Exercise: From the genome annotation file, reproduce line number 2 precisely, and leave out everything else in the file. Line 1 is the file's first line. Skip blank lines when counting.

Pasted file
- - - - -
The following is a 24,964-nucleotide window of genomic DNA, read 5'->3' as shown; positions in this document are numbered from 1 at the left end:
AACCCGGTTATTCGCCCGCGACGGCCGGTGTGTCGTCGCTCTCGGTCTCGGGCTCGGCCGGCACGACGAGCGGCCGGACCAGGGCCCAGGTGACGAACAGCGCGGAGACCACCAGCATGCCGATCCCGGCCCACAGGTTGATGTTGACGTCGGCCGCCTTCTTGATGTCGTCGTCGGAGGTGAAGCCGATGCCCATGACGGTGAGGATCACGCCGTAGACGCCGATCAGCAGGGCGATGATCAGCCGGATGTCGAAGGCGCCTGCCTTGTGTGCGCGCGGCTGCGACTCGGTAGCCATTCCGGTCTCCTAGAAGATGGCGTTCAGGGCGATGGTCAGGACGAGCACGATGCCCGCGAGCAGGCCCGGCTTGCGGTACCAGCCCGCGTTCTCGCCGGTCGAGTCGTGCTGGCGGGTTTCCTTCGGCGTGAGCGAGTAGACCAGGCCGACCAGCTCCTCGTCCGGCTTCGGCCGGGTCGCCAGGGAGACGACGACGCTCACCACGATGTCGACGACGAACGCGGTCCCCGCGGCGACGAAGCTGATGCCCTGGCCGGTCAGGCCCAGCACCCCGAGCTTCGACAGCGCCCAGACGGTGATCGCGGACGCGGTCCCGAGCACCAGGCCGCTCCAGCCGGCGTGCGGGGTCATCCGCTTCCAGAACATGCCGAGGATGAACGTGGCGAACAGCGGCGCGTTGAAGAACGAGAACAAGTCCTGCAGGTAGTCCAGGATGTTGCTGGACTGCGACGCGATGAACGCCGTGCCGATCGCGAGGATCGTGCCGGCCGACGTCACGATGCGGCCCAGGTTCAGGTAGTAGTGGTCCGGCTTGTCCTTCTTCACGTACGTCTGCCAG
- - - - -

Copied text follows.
AACCCGGTTATTCGCCCGCGACGGCCGGTGTGTCGTCGCTCTCGGTCTCGGGCTCGGCCGGCACGACGAGCGGCCGGACCAGGGCCCAGGTGACGAACAGCGCGGAGACCACCAGCATGCCGATCCCGGCCCACAGGTTGATGTTGACGTCGGCCGCCTTCTTGATGTCGTCGTCGGAGGTGAAGCCGATGCCCATGACGGTGAGGATCACGCCGTAGACGCCGATCAGCAGGGCGATGATCAGCCGGATGTCGAAGGCGCCTGCCTTGTGTGCGCGCGGCTGCGACTCGGTAGCCATTCCGGTCTCCTAGAAGATGGCGTTCAGGGCGATGGTCAGGACGAGCACGATGCCCGCGAGCAGGCCCGGCTTGCGGTACCAGCCCGCGTTCTCGCCGGTCGAGTCGTGCTGGCGGGTTTCCTTCGGCGTGAGCGAGTAGACCAGGCCGACCAGCTCCTCGTCCGGCTTCGGCCGGGTCGCCAGGGAGACGACGACGCTCACCACGATGTCGACGACGAACGCGGTCCCCGCGGCGACGAAGCTGATGCCCTGGCCGGTCAGGCCCAGCACCCCGAGCTTCGACAGCGCCCAGACGGTGATCGCGGACGCGGTCCCGAGCACCAGGCCGCTCCAGCCGGCGTGCGGGGTCATCCGCTTCCAGAACATGCCGAGGATGAACGTGGCGAACAGCGGCGCGTTGAAGAACGAGAACAAGTCCTGCAGGTAGTCCAGGATGTTGCTGGACTGCGACGCGATGAACGCCGTGCCGATCGCGAGGATCGTGCCGGCCGACGTCACGATGCGGCCCAGGTTCAGGTAGTAGTGGTCCGGCTTGTCCTTCTTCACGTACGTCTGCCAG